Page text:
An actual measuring device instead has only a finite number of rulings, with all rulings having only approximately equal finite widths, and all adjacent rulings separated by only approximately equal finite distances, with those widths and distances remaining, at best, only approximately constant, possibly varying with the measuring device's temperature, position, time, etc. Also, because the quantity of any object being measured can vary with temperature, position, time, etc., a user will have to align the approximate rulings on the measuring device to the rulings nearest to the quantity of the object being measured for a finite amount of time and thereby determine only the approximate quantity of that object at an approximate time by approximate measurement.
Thus, an approximate quantity of an object is a quantity of an object determined by measurement, or as the resultant of a calculation involving at least one quantity of an object which was determined by measurement. An approximate quantity of an object is generally specifiable only to being a continuous range of possible quantities from some minimum possible quantity to some maximum possible quantity.
Mathematical Theory
Numbers
A number is the numeric factor out of a quantity.
e.g. 7 is the number, and m/s are the units, out of the quantity 7 m/s.
7 is the number factor which multiplies m/s the unit(s) factor to equal the product quantity 7 m/s.
For use on our approximate number calculator, we will be concerned only with the number, or numeric factor, out of any quantity.
e.g. In the quantity 7 m/s, we will concern ourselves only with that quantity's numeric factor, the number 7.
Values
A value is a sub-number, such that any number is composed of one or more values.
A dependent value is a value which is already determined by another known value(s).
An independent value is a value which is not already determined by another known value(s).
Exact Numbers
An exact number is the number factor out of an exact quantity, and is one value, which is either defined or counted or is the resultant of a calculation involving only defined and/or counted numbers.
An exact number is one value: an exact value.
e.g. π is defined as exactly the quotient of any circle's circumference divided by its diameter.
e.g. I counted exactly 3 cars.
Each of the two above examples mentions one independent exact value, which completely determines one exact number. In the first example, the one independent exact value π completely determines the one exact number π. In the second example, the one independent exact value 3, of cars, completely determines the one exact number 3, of cars.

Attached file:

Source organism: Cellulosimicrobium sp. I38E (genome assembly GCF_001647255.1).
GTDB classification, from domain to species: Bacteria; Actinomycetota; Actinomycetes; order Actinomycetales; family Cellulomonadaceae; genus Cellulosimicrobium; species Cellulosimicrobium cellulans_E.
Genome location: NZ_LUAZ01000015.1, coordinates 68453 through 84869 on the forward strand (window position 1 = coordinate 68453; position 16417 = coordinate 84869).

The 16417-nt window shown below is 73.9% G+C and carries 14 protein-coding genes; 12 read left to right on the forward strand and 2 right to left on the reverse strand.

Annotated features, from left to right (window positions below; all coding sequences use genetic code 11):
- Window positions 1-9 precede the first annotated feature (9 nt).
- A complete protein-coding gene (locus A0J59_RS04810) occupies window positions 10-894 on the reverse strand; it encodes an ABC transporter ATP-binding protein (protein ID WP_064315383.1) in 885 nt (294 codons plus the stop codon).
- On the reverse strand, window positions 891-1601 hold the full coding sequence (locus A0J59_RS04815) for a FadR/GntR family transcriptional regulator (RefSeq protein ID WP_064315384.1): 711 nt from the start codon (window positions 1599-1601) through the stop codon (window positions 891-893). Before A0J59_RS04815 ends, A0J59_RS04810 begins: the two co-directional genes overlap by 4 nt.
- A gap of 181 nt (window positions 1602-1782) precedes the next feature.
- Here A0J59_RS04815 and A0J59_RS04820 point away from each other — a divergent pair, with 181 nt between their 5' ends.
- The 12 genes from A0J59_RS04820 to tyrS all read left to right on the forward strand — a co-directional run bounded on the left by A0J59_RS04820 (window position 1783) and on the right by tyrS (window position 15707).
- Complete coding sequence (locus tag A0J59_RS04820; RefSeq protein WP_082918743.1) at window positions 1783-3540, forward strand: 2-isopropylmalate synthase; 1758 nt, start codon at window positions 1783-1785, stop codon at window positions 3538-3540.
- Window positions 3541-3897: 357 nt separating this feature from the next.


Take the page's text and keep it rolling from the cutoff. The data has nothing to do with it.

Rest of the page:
Approximate Numbers
An approximate number is the number factor out of an approximate quantity, and is generally a continuous range of possible values, which is either measured or is the resultant of a calculation involving at least one measured number.
An approximate number is most commonly specified by referring to some combination of values out of the following five values: an approximate value, a maximum value, a minimum value, a +variability value, and a −variability value.
The following two formulas relate the above five values out of any one approximate number:
maximum value=(approximate value+(+variability value))
minimum value=(approximate value−(−variability value))
Other formulas relating the values of any one approximate number can be derived from the above two formulas:
In any approximate number, only the maximum and minimum values are fixed. An approximate number's approximate value, if mentioned, can be arbitrarily chosen to be any one possible value from the approximate number's minimum value to its maximum value. An approximate number's approximate value is commonly used as a single arbitrary reference value for use as a quick, simplified reference to that approximate number. Knowing an approximate number's minimum and maximum values and then arbitrarily choosing an approximate value as any one value from the approximate number's minimum value to its maximum value automatically determines the approximate number's +/−variability values according to the last two above formulas.